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What has Hawking done for science?

Justin Rowlatt - | 20:10 UK time, Friday, 5 December 2008

Can't see the film? Click here to watch the interview with Professor Hawking.

You get to meet all sorts of interesting people working on the One Show but it is still pretty rare to meet a bona fide genius. Professor Stephen Hawking is most definitely that. He is one of the country's pre-eminent theoretical physicists and the author one of the best-selling science books ever - A Brief History of Time.


Justin Rowlatt talking to Stephen HawkingThat is extraordinary enough, but Stephen Hawking has achieved all this despite being profoundly disabled by motor neurone disease. He now only has very limited movement of his face. He communicates using a sensor on his cheek which allows him to select letters on a computer. But that doesn't stop his personality and sense of humour coming across.


As we set up the cameras for the interview I mentioned my mother's name and that she had studied Physics at Cambridge around the time that he was there. His cheek began to twitch. It was clear that he had something to say to me. But it takes Stephen quite a long time to express himself as he constructs words letter by letter.

As I waited to hear what he had to say I couldn't help but speculate. My mother had not mentioned knowing him. Was there a reason for that, I wondered....


Suddenly his computer voice box spoke: "I was not a good student. I did not spend much time at college, I was too busy enjoying myself."


You can see our interview with the great man here. But I do have something of a confession to make. I didn't understand most of his book. Did you?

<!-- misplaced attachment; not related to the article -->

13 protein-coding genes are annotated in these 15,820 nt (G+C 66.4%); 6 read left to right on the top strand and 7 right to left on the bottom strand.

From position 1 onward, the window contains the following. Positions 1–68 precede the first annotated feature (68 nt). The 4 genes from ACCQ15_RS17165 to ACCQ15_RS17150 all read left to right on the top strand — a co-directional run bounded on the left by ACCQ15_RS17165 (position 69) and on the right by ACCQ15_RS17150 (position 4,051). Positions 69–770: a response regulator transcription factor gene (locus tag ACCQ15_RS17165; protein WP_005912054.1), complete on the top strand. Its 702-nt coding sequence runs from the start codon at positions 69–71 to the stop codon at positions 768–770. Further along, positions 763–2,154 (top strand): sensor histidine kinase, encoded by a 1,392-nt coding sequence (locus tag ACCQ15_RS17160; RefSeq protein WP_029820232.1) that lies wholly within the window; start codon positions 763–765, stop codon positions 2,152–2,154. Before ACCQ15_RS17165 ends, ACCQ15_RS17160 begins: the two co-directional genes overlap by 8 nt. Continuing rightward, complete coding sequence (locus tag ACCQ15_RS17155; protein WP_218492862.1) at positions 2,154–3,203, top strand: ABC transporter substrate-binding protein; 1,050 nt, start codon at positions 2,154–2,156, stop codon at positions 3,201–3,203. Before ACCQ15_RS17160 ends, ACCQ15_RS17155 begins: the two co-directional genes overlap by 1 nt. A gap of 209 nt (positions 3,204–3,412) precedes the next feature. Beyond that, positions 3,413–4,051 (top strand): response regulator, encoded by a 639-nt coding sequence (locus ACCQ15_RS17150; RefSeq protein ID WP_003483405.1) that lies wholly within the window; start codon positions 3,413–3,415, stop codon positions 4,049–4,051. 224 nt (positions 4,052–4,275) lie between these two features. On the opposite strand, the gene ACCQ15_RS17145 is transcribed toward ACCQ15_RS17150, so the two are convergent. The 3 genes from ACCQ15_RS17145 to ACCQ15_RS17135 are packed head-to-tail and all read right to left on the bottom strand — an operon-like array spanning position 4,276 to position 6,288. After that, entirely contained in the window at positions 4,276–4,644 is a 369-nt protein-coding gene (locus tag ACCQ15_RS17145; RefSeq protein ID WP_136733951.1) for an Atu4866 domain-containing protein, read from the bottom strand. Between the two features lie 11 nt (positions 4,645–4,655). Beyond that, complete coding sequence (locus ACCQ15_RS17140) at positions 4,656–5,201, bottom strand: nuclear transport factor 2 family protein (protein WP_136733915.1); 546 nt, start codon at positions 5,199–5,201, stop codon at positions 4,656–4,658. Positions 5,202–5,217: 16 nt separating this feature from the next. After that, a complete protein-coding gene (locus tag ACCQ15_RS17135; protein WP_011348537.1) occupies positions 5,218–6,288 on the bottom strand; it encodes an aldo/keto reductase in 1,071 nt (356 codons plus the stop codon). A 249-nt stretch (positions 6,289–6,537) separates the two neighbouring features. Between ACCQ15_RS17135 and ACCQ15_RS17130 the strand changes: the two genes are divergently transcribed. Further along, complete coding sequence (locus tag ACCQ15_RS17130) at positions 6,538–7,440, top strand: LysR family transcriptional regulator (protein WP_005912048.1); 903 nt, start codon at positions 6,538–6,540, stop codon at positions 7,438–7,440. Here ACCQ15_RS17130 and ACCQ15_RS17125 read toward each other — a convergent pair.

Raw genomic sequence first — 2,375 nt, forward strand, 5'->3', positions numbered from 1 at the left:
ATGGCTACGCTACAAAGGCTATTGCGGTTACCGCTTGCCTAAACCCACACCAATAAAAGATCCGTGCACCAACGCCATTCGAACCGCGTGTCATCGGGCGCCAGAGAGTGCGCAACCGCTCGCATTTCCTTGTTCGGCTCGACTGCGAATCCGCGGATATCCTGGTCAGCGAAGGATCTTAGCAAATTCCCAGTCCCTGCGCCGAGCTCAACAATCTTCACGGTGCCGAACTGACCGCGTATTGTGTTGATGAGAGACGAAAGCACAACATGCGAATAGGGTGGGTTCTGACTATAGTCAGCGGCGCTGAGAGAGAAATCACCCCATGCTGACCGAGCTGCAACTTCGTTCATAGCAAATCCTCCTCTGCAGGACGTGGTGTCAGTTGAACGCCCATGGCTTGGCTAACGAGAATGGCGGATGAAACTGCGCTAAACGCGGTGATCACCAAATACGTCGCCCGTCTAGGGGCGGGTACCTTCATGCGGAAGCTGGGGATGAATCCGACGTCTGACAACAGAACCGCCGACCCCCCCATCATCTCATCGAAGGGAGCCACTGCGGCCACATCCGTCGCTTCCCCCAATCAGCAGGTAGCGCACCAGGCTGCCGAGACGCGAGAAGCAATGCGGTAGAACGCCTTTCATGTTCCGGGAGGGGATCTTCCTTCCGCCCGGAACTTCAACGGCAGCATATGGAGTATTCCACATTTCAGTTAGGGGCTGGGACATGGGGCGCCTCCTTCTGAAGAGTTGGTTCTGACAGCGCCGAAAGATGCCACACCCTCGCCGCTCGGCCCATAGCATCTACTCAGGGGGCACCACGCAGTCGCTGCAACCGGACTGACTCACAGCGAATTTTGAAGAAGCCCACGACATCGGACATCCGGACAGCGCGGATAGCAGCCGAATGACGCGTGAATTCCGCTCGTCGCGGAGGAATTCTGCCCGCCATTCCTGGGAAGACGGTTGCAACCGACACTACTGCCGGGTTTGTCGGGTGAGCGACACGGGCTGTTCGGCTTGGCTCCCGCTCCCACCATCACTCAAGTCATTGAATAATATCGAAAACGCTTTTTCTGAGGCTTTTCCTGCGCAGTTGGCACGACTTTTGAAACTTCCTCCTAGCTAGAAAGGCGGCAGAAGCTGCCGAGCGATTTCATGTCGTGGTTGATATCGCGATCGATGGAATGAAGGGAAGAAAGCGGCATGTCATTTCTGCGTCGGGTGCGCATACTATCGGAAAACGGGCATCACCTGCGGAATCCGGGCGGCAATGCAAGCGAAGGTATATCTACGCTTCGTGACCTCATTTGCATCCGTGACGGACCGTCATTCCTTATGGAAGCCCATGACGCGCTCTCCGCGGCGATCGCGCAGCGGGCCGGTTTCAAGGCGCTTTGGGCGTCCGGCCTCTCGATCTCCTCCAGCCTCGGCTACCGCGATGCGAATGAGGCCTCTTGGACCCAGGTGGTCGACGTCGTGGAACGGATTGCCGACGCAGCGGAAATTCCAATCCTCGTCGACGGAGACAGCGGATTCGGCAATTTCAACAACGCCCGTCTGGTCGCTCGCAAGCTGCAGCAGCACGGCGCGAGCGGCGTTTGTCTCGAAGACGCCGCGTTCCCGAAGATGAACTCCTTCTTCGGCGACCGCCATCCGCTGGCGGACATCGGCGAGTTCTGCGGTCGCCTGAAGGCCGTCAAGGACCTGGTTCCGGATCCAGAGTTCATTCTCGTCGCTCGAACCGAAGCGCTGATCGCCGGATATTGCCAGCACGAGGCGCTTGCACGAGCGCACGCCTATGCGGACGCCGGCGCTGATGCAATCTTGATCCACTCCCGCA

What has Hawking done for science? How important is he? Have you read and understood A Brief History of Time? Click here to add your comment.

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  • 1. At 8:52pm on 07 Dec 2008, blogginincornwall wrote:

    Professor Stephen Hawking, has done amazing things for science so that people like myself can understand it and everyone else can understand more about the universe, despite having a serious and debilitating illness. which motor neuron disease is, and is such a brilliant scientist.

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  • 2. At 7:51pm on 16 Dec 2008, KingCelticLion wrote:

    That there is only one comment before this? He wrote a book to explain science, that many felt they couldn't understand.

    Probably made science more elitist and remote than it needed to be or should be.

    Celtic Lion

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  • 3. At 8:12pm on 19 Dec 2008, Firstladytraveller wrote:

    Made people think!
    A brilliant mind that a crippling disease cannot subdue.

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  • 4. At 00:55am on 24 Dec 2008, ironearthmum wrote:

    2. At 7:51pm on 16 Dec 2008, KingCelticLion wrote:Probably made science more elitist and remote than it needed to be or should be.

    I totally concur with this statement, but how to his contemporaries know that what he says is right?

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